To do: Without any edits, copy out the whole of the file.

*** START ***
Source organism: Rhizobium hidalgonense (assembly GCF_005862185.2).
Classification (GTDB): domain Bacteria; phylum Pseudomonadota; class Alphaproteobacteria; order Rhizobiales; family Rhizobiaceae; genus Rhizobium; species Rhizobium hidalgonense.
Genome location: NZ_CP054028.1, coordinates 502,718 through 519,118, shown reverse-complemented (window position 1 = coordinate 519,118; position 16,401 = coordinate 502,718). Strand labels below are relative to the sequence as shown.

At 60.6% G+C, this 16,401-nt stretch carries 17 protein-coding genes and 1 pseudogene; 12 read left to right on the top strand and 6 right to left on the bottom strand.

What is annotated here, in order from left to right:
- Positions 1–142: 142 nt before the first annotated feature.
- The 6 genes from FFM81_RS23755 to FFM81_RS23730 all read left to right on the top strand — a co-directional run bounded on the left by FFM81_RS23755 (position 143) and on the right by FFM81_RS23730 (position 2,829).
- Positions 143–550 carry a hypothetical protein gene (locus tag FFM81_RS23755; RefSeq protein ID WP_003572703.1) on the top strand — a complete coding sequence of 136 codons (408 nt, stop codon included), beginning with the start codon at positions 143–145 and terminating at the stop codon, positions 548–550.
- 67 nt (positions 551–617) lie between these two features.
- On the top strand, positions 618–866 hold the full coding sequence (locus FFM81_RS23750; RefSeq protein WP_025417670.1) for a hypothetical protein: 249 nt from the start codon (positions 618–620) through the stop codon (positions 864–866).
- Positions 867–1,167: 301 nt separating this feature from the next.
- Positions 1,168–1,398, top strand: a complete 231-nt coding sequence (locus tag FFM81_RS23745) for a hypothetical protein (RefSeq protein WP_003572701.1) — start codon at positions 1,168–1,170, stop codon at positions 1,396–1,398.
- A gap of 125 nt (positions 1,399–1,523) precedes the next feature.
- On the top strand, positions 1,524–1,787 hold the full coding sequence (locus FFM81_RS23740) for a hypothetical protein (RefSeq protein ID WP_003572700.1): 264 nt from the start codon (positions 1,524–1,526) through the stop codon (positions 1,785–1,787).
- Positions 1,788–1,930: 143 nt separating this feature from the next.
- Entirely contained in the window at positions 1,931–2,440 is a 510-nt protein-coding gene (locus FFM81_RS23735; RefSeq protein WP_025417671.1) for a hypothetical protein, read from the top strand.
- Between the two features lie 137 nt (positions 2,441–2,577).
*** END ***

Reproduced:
Source organism: Rhizobium hidalgonense (assembly GCF_005862185.2).
Classification (GTDB): domain Bacteria; phylum Pseudomonadota; class Alphaproteobacteria; order Rhizobiales; family Rhizobiaceae; genus Rhizobium; species Rhizobium hidalgonense.
Genome location: NZ_CP054028.1, coordinates 502,718 through 519,118, shown reverse-complemented (window position 1 = coordinate 519,118; position 16,401 = coordinate 502,718). Strand labels below are relative to the sequence as shown.

At 60.6% G+C, this 16,401-nt stretch carries 17 protein-coding genes and 1 pseudogene; 12 read left to right on the top strand and 6 right to left on the bottom strand.

What is annotated here, in order from left to right:
- Positions 1–142: 142 nt before the first annotated feature.
- The 6 genes from FFM81_RS23755 to FFM81_RS23730 all read left to right on the top strand — a co-directional run bounded on the left by FFM81_RS23755 (position 143) and on the right by FFM81_RS23730 (position 2,829).
- Positions 143–550 carry a hypothetical protein gene (locus tag FFM81_RS23755; RefSeq protein ID WP_003572703.1) on the top strand — a complete coding sequence of 136 codons (408 nt, stop codon included), beginning with the start codon at positions 143–145 and terminating at the stop codon, positions 548–550.
- 67 nt (positions 551–617) lie between these two features.
- On the top strand, positions 618–866 hold the full coding sequence (locus FFM81_RS23750; RefSeq protein WP_025417670.1) for a hypothetical protein: 249 nt from the start codon (positions 618–620) through the stop codon (positions 864–866).
- Positions 867–1,167: 301 nt separating this feature from the next.
- Positions 1,168–1,398, top strand: a complete 231-nt coding sequence (locus tag FFM81_RS23745) for a hypothetical protein (RefSeq protein WP_003572701.1) — start codon at positions 1,168–1,170, stop codon at positions 1,396–1,398.
- A gap of 125 nt (positions 1,399–1,523) precedes the next feature.
- On the top strand, positions 1,524–1,787 hold the full coding sequence (locus FFM81_RS23740) for a hypothetical protein (RefSeq protein ID WP_003572700.1): 264 nt from the start codon (positions 1,524–1,526) through the stop codon (positions 1,785–1,787).
- Positions 1,788–1,930: 143 nt separating this feature from the next.
- Entirely contained in the window at positions 1,931–2,440 is a 510-nt protein-coding gene (locus FFM81_RS23735; RefSeq protein WP_025417671.1) for a hypothetical protein, read from the top strand.
- Between the two features lie 137 nt (positions 2,441–2,577).